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How to Build an Editorial Calendar That Will Boost Your Productivity

By Emily Irish · April 13, 2017
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If you run a blog, magazine, newspaper, YouTube channel, or content marketing team, an editorial calendar is an absolute must. But maybe you’ve seen some terrifying editorial calendars—physical calendars filled with chicken-scratch, giant spreadsheets full of jargon, or a Google Calendar that’s never updated.

There are a lot of bad ways to structure your editorial calendar. There is also no one right way. The best editorial calendar in the world is the one that keeps your team together and on track, churning great content on time. The best calendar will work the way your team works.

There are a lot of different tools and systems to organize your editorial calendar. To build the most productive editorial calendar for your team, you need to first understand the different structures to organize editorial schedules, and then find the best approach for your team.

But first: What actually makes a good editorial calendar?

The Trademarks of a Productive Editorial Calendar


While clean, straightforward access to information about your content like title, publish date, and author is important for the visual side of your editorial calendar, you also need to include the important details about what your team needs to do before shipping this content. These will include (but aren’t limited to):

  • Drafts & Outlines. Your whole team needs quick access to the important files, links, and documentation about this piece of content. Depending on your process, this could be anything from a Microsoft Word document attached to a Trello card to a Google Doc link in a spreadsheet field. Just make sure that this information is easy for the team to find and shared with everyone.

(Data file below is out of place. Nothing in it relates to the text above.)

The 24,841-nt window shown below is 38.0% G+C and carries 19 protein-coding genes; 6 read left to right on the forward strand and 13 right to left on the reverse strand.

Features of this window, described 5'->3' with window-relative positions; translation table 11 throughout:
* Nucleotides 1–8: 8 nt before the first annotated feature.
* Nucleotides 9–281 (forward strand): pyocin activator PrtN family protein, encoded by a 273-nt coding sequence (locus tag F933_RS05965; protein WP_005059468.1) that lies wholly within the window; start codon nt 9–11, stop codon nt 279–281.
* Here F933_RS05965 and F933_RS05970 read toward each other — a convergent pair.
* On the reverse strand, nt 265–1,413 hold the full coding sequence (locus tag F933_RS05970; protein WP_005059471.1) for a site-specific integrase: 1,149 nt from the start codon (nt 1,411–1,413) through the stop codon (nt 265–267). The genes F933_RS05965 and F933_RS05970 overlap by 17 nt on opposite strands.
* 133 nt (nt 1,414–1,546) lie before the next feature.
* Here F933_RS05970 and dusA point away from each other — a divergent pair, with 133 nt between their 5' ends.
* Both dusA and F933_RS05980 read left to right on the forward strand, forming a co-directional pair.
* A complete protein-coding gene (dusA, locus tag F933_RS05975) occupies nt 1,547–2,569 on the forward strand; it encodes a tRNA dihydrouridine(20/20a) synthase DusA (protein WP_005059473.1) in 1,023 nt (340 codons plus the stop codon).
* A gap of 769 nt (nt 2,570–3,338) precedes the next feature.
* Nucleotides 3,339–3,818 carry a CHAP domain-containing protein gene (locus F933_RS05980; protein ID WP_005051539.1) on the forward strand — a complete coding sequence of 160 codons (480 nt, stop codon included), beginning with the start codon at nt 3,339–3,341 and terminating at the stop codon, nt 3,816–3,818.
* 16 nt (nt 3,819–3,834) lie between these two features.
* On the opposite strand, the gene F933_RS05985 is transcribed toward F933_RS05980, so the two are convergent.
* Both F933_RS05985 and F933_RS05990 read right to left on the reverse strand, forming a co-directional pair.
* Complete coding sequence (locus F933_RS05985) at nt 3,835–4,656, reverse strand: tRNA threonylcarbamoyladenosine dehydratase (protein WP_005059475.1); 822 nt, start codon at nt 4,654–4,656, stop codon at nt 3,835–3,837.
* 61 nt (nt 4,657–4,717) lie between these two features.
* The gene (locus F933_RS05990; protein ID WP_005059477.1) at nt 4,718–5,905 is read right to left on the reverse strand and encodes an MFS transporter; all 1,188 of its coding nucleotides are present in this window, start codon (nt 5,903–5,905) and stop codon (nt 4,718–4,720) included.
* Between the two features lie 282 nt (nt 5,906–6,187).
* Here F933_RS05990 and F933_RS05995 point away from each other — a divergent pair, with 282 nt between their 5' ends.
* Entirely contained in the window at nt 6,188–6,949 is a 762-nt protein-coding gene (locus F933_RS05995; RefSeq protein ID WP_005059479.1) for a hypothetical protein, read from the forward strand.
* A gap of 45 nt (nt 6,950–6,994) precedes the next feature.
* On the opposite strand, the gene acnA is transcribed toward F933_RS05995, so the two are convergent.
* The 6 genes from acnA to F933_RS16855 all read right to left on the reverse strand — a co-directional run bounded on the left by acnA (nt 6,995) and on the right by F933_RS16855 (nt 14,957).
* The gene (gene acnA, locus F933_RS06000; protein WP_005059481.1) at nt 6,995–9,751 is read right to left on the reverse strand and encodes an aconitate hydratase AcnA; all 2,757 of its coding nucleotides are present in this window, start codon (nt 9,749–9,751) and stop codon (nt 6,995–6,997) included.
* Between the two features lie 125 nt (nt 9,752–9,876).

• Content Responsibilities. Who owns this content? Is it the author? A manager? Who is responsible for edits? Whose final approval is needed before publication? These details are important to include in your editorial calendar.

  • Promotions. What promotion is planned for this content? Who owns it? Maybe you'll answer this with a checklist your team follows, or will simply states who will promote the content. Either way, this prevents duplication of effort while making sure promotion doesn't fall through the cracks.

  • Publishing Protocol. What needs to happen before your content can or (should) be published? Somewhere in your editorial calendar, a publishing protocol needs to be readily available to your team.


We plan everything on one calendar. This way, we're able to plan collectively, see who’s working on what projects.

Nathan Ellering, CoSchedule

In order to become a functional part of your team’s workflows, your editorial calendar needs to be collaborative. It needs to be easily understood—and used—by everyone on your team (and any other teams with a stake in your content), so anyone can add new ideas or suggest a better publication date if needed. And everything in your calendar needs to be shared, too, so anyone can fix something on an article or update a video description if needed.